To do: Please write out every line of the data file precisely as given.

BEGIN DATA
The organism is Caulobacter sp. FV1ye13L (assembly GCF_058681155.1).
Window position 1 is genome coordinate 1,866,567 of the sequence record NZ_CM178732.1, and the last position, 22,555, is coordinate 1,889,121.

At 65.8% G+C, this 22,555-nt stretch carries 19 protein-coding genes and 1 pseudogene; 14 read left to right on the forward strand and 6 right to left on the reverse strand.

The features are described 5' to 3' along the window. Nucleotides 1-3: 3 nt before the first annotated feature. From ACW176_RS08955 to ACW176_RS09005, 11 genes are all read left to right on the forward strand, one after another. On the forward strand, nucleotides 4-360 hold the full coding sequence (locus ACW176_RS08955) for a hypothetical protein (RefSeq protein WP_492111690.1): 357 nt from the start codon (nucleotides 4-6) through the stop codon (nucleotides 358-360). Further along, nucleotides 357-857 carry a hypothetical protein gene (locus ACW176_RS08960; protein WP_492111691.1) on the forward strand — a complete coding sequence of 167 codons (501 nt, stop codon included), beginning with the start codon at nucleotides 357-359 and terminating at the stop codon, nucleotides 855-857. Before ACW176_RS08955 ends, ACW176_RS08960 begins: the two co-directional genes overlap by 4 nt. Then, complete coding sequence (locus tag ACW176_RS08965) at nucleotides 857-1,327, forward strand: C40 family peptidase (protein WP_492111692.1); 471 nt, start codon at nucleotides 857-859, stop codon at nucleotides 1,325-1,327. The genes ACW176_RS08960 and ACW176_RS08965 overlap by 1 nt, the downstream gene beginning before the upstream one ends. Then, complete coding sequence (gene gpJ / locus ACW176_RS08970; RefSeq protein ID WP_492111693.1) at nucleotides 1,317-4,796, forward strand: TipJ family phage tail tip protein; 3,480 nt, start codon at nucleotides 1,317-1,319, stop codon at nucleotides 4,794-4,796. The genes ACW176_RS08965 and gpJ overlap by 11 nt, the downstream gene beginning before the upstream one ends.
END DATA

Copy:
The organism is Caulobacter sp. FV1ye13L (assembly GCF_058681155.1).
Window position 1 is genome coordinate 1,866,567 of the sequence record NZ_CM178732.1, and the last position, 22,555, is coordinate 1,889,121.

At 65.8% G+C, this 22,555-nt stretch carries 19 protein-coding genes and 1 pseudogene; 14 read left to right on the forward strand and 6 right to left on the reverse strand.

The features are described 5' to 3' along the window. Nucleotides 1-3: 3 nt before the first annotated feature. From ACW176_RS08955 to ACW176_RS09005, 11 genes are all read left to right on the forward strand, one after another. On the forward strand, nucleotides 4-360 hold the full coding sequence (locus ACW176_RS08955) for a hypothetical protein (RefSeq protein WP_492111690.1): 357 nt from the start codon (nucleotides 4-6) through the stop codon (nucleotides 358-360). Further along, nucleotides 357-857 carry a hypothetical protein gene (locus ACW176_RS08960; protein WP_492111691.1) on the forward strand — a complete coding sequence of 167 codons (501 nt, stop codon included), beginning with the start codon at nucleotides 357-359 and terminating at the stop codon, nucleotides 855-857. Before ACW176_RS08955 ends, ACW176_RS08960 begins: the two co-directional genes overlap by 4 nt. Then, complete coding sequence (locus tag ACW176_RS08965) at nucleotides 857-1,327, forward strand: C40 family peptidase (protein WP_492111692.1); 471 nt, start codon at nucleotides 857-859, stop codon at nucleotides 1,325-1,327. The genes ACW176_RS08960 and ACW176_RS08965 overlap by 1 nt, the downstream gene beginning before the upstream one ends. Then, complete coding sequence (gene gpJ / locus ACW176_RS08970; RefSeq protein ID WP_492111693.1) at nucleotides 1,317-4,796, forward strand: TipJ family phage tail tip protein; 3,480 nt, start codon at nucleotides 1,317-1,319, stop codon at nucleotides 4,794-4,796. The genes ACW176_RS08965 and gpJ overlap by 11 nt, the downstream gene beginning before the upstream one ends.